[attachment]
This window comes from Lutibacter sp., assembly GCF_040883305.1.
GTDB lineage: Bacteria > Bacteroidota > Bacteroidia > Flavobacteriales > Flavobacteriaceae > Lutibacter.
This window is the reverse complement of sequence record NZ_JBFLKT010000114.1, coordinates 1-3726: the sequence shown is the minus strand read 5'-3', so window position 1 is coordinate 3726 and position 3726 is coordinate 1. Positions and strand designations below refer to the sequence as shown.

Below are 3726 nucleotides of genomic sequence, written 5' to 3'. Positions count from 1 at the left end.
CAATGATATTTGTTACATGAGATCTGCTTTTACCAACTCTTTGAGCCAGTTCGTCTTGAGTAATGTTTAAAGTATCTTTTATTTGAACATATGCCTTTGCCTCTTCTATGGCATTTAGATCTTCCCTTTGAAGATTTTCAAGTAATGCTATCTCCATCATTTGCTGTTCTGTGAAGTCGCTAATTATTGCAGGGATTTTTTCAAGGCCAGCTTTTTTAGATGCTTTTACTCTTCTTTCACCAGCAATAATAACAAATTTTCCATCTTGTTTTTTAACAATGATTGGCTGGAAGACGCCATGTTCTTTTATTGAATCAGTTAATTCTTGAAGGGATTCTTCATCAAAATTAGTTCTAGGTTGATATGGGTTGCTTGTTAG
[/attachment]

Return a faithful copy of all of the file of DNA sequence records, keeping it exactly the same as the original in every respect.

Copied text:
This window comes from Lutibacter sp., assembly GCF_040883305.1.
GTDB lineage: Bacteria > Bacteroidota > Bacteroidia > Flavobacteriales > Flavobacteriaceae > Lutibacter.
This window is the reverse complement of sequence record NZ_JBFLKT010000114.1, coordinates 1-3726: the sequence shown is the minus strand read 5'-3', so window position 1 is coordinate 3726 and position 3726 is coordinate 1. Positions and strand designations below refer to the sequence as shown.

Below are 3726 nucleotides of genomic sequence, written 5' to 3'. Positions count from 1 at the left end.
CAATGATATTTGTTACATGAGATCTGCTTTTACCAACTCTTTGAGCCAGTTCGTCTTGAGTAATGTTTAAAGTATCTTTTATTTGAACATATGCCTTTGCCTCTTCTATGGCATTTAGATCTTCCCTTTGAAGATTTTCAAGTAATGCTATCTCCATCATTTGCTGTTCTGTGAAGTCGCTAATTATTGCAGGGATTTTTTCAAGGCCAGCTTTTTTAGATGCTTTTACTCTTCTTTCACCAGCAATAATAACAAATTTTCCATCTTGTTTTTTAACAATGATTGGCTGGAAGACGCCATGTTCTTTTATTGAATCAGTTAATTCTTGAAGGGATTCTTCATCAAAATTAGTTCTAGGTTGATATGGGTTGCTTGTTAG